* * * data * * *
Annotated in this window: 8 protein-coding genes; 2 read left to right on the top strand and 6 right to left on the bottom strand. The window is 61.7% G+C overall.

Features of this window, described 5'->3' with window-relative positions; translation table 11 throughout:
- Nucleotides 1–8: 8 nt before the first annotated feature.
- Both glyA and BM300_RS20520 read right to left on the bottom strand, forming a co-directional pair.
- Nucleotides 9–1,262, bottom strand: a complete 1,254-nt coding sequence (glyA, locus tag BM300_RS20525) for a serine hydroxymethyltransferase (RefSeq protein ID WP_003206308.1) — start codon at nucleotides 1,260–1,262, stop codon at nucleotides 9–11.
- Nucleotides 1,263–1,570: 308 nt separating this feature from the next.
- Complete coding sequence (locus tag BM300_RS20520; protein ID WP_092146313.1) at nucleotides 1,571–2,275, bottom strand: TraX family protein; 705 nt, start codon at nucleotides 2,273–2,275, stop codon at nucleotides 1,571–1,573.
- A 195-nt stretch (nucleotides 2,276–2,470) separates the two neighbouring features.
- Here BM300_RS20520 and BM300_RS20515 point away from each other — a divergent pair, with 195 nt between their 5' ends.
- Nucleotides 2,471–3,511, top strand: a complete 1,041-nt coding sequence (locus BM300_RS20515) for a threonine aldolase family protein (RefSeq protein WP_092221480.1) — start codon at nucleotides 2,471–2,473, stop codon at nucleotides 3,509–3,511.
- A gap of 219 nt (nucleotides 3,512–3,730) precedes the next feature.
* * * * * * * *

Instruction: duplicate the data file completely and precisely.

Annotated in this window: 8 protein-coding genes; 2 read left to right on the top strand and 6 right to left on the bottom strand. The window is 61.7% G+C overall.

Features of this window, described 5'->3' with window-relative positions; translation table 11 throughout:
- Nucleotides 1–8: 8 nt before the first annotated feature.
- Both glyA and BM300_RS20520 read right to left on the bottom strand, forming a co-directional pair.
- Nucleotides 9–1,262, bottom strand: a complete 1,254-nt coding sequence (glyA, locus tag BM300_RS20525) for a serine hydroxymethyltransferase (RefSeq protein ID WP_003206308.1) — start codon at nucleotides 1,260–1,262, stop codon at nucleotides 9–11.
- Nucleotides 1,263–1,570: 308 nt separating this feature from the next.
- Complete coding sequence (locus tag BM300_RS20520; protein ID WP_092146313.1) at nucleotides 1,571–2,275, bottom strand: TraX family protein; 705 nt, start codon at nucleotides 2,273–2,275, stop codon at nucleotides 1,571–1,573.
- A 195-nt stretch (nucleotides 2,276–2,470) separates the two neighbouring features.
- Here BM300_RS20520 and BM300_RS20515 point away from each other — a divergent pair, with 195 nt between their 5' ends.
- Nucleotides 2,471–3,511, top strand: a complete 1,041-nt coding sequence (locus BM300_RS20515) for a threonine aldolase family protein (RefSeq protein WP_092221480.1) — start codon at nucleotides 2,471–2,473, stop codon at nucleotides 3,509–3,511.
- A gap of 219 nt (nucleotides 3,512–3,730) precedes the next feature.